I know that PeelAway is advertised at being able to remove up to 30 coats of paint with one application. Maybe so, and if you have that many coats of paint then maybe it is a good choice, but for me there were too many downsides to continue with it.

**brujo ** - Since you’re working with a vertical surface and paint (as opposed to a single coat of varnish), you will want to use a thick stripper that will cling to the surface. The directions on the can will tell you whether to do a final wipe down with mineral spirits, although I think that is pretty much the SOP.

I second the recommendation that you use the strongest stuff that will get the job done. Do not use the orange, citrus-based stripper that’s supposed to be kinder to the environment. I speak from experience. You will end up using much more stripper than if you had used the evil, old-fashioned stuff.

Oh my, what happened to that post? Please ignore the second paragraph and it will make a bit more sense.

Oh, and ixnay on the steel wool. There are synthetic kinds made of plastic (3M makes them, for example) that are better for the purpose. The problem with steel wool is that it shreds, and every tiny shred that you fail to remove from the work will rust when exposed to a water-based finish, which is what most paints are. Of course, if you’re sanding before painting, you don’t need either steel or synthetic steel wool.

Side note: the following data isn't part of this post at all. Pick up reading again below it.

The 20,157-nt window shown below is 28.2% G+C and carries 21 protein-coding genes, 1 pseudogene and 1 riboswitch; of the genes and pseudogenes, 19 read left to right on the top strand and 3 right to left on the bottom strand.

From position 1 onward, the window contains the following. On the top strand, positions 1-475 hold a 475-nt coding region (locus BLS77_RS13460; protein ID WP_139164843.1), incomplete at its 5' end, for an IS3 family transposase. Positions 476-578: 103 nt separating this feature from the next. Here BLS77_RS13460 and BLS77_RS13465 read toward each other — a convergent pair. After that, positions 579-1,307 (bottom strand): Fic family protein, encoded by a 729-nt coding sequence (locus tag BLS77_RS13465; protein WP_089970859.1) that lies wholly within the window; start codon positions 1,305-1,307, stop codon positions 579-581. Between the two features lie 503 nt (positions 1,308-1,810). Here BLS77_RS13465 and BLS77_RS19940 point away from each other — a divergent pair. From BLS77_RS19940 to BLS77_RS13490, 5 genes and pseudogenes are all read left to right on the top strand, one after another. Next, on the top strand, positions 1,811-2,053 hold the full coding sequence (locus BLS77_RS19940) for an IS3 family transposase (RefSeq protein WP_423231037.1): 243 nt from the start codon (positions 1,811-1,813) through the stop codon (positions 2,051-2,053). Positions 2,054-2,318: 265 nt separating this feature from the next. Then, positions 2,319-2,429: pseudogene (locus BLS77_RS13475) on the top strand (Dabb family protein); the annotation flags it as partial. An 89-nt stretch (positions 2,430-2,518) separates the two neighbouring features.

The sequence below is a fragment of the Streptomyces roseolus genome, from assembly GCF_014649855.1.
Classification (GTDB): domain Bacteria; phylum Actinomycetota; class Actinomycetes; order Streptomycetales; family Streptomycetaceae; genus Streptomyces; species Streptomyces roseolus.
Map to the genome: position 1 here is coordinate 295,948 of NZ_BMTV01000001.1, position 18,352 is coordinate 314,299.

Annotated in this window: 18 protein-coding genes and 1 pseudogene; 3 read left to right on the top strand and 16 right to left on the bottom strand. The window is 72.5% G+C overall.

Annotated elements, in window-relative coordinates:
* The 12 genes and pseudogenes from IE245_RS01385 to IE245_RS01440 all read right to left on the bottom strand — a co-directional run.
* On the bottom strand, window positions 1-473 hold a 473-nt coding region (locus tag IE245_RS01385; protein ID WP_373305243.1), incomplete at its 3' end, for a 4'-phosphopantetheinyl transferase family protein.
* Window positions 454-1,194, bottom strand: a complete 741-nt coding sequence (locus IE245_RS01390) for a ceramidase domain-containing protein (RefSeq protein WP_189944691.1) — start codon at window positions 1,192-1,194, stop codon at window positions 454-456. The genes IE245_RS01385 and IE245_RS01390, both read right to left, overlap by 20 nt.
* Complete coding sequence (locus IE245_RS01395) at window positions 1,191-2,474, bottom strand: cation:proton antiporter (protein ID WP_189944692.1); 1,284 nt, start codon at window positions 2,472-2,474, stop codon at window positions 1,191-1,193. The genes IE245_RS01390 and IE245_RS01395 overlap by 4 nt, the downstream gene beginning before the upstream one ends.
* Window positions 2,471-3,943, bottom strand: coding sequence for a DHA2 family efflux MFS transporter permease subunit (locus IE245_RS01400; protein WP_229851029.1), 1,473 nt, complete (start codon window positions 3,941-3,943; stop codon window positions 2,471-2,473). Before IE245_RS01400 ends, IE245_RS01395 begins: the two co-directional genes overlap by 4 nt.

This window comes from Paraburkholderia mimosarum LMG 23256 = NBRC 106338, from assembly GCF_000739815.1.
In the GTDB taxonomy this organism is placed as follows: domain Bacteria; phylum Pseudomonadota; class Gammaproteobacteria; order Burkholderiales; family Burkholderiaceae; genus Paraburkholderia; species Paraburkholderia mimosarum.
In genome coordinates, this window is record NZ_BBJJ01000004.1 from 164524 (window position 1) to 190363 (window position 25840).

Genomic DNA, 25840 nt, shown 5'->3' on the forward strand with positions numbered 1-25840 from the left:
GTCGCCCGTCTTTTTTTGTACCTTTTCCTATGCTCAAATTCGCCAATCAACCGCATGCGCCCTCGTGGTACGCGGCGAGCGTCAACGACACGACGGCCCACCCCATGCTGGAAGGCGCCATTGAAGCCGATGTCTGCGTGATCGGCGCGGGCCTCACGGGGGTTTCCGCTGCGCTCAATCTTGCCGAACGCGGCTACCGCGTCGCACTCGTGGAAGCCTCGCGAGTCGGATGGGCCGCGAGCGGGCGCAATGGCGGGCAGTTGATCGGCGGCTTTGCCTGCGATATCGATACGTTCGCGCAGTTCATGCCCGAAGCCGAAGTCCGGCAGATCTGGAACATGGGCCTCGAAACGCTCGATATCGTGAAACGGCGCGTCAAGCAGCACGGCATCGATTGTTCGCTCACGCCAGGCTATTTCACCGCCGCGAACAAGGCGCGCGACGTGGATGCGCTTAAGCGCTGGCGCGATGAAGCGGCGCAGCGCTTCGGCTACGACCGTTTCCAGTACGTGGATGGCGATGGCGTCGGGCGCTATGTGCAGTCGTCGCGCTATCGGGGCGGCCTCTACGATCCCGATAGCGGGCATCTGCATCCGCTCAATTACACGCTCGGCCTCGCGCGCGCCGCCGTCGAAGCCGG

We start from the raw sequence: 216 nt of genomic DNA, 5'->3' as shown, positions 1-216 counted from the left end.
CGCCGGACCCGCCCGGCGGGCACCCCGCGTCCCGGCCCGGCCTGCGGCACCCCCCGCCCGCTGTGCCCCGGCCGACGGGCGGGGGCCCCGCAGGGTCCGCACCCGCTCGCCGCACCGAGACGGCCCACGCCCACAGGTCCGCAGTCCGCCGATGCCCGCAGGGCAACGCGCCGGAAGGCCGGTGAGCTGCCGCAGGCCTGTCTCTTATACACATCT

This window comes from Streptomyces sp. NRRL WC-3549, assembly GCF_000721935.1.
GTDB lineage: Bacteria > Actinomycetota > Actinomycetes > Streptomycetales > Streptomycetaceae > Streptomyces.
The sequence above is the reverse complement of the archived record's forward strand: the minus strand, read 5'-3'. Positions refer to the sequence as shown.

Thanks for the tips everybody.

I am most likely going to use a thick paint stripper preferably gel based. I’ll look to see if I can find a synthetic steel wool. I’ll see if the Home Depot sells Peel away and how much it costs. I’m going for ultra toxic. I’ve been told by friends to just get the stuff with a skull and crossbones and avoid the stuff that is environmentally friendly.

Any tips for the removal itself? I was told to do small patches since the stuff can dry out fairly quickly.

Any place that sells stripper will have the pads (synthetic steel wool) and all the other tools you will need for the job. This is all pretty common stuff.

However it’s unlikely that Home Depot will carry PeelAway. You usually have to go to a paint store like Sherwin-Williams, Kelly-Moore, etc. for that.

3M produces a line of Scotch-Brite™ scour pads in varying grits, as well as stainless steel scour pads which don’t leave metallic splinters. The Norton company produces a similar product which they market as Bear-Tex.

I’ve stripped a few things in my day. Good advice so far.

I beg of you to consider trying this:

Remove the entire bannister from the house. Strip outside. Finish. Replace into stairway. Filtered masks only do so much. The vapors are astonishingly dangerous, doing central nervous system damage. They are also a severe eye irritant, and working outside with a box fan blowing air across you from the side will save you enormous health risks. I’ve gotten sick from gel stripper, I know of whence I speak. :frowning: